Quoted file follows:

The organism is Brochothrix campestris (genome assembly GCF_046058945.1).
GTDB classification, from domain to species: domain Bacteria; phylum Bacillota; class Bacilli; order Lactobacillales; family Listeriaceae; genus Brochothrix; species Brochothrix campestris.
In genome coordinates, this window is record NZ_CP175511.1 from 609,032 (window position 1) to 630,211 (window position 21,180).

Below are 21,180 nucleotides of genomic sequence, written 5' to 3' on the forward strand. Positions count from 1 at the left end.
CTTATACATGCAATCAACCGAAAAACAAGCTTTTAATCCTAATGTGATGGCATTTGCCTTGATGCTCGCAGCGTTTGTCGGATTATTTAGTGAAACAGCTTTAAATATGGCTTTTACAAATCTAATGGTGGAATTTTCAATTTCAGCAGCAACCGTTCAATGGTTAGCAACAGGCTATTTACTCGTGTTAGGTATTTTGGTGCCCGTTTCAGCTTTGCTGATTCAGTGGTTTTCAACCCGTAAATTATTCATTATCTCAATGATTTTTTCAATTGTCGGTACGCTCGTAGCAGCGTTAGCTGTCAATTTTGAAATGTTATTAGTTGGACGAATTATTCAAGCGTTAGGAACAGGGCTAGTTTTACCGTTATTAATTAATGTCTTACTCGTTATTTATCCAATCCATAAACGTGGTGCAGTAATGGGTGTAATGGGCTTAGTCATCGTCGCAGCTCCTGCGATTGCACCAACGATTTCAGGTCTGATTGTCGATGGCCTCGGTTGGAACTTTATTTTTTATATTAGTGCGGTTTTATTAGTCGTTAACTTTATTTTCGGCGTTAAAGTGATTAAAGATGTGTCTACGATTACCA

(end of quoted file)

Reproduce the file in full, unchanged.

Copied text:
The organism is Brochothrix campestris (genome assembly GCF_046058945.1).
GTDB classification, from domain to species: domain Bacteria; phylum Bacillota; class Bacilli; order Lactobacillales; family Listeriaceae; genus Brochothrix; species Brochothrix campestris.
In genome coordinates, this window is record NZ_CP175511.1 from 609,032 (window position 1) to 630,211 (window position 21,180).

Below are 21,180 nucleotides of genomic sequence, written 5' to 3' on the forward strand. Positions count from 1 at the left end.
CTTATACATGCAATCAACCGAAAAACAAGCTTTTAATCCTAATGTGATGGCATTTGCCTTGATGCTCGCAGCGTTTGTCGGATTATTTAGTGAAACAGCTTTAAATATGGCTTTTACAAATCTAATGGTGGAATTTTCAATTTCAGCAGCAACCGTTCAATGGTTAGCAACAGGCTATTTACTCGTGTTAGGTATTTTGGTGCCCGTTTCAGCTTTGCTGATTCAGTGGTTTTCAACCCGTAAATTATTCATTATCTCAATGATTTTTTCAATTGTCGGTACGCTCGTAGCAGCGTTAGCTGTCAATTTTGAAATGTTATTAGTTGGACGAATTATTCAAGCGTTAGGAACAGGGCTAGTTTTACCGTTATTAATTAATGTCTTACTCGTTATTTATCCAATCCATAAACGTGGTGCAGTAATGGGTGTAATGGGCTTAGTCATCGTCGCAGCTCCTGCGATTGCACCAACGATTTCAGGTCTGATTGTCGATGGCCTCGGTTGGAACTTTATTTTTTATATTAGTGCGGTTTTATTAGTCGTTAACTTTATTTTCGGCGTTAAAGTGATTAAAGATGTGTCTACGATTACCA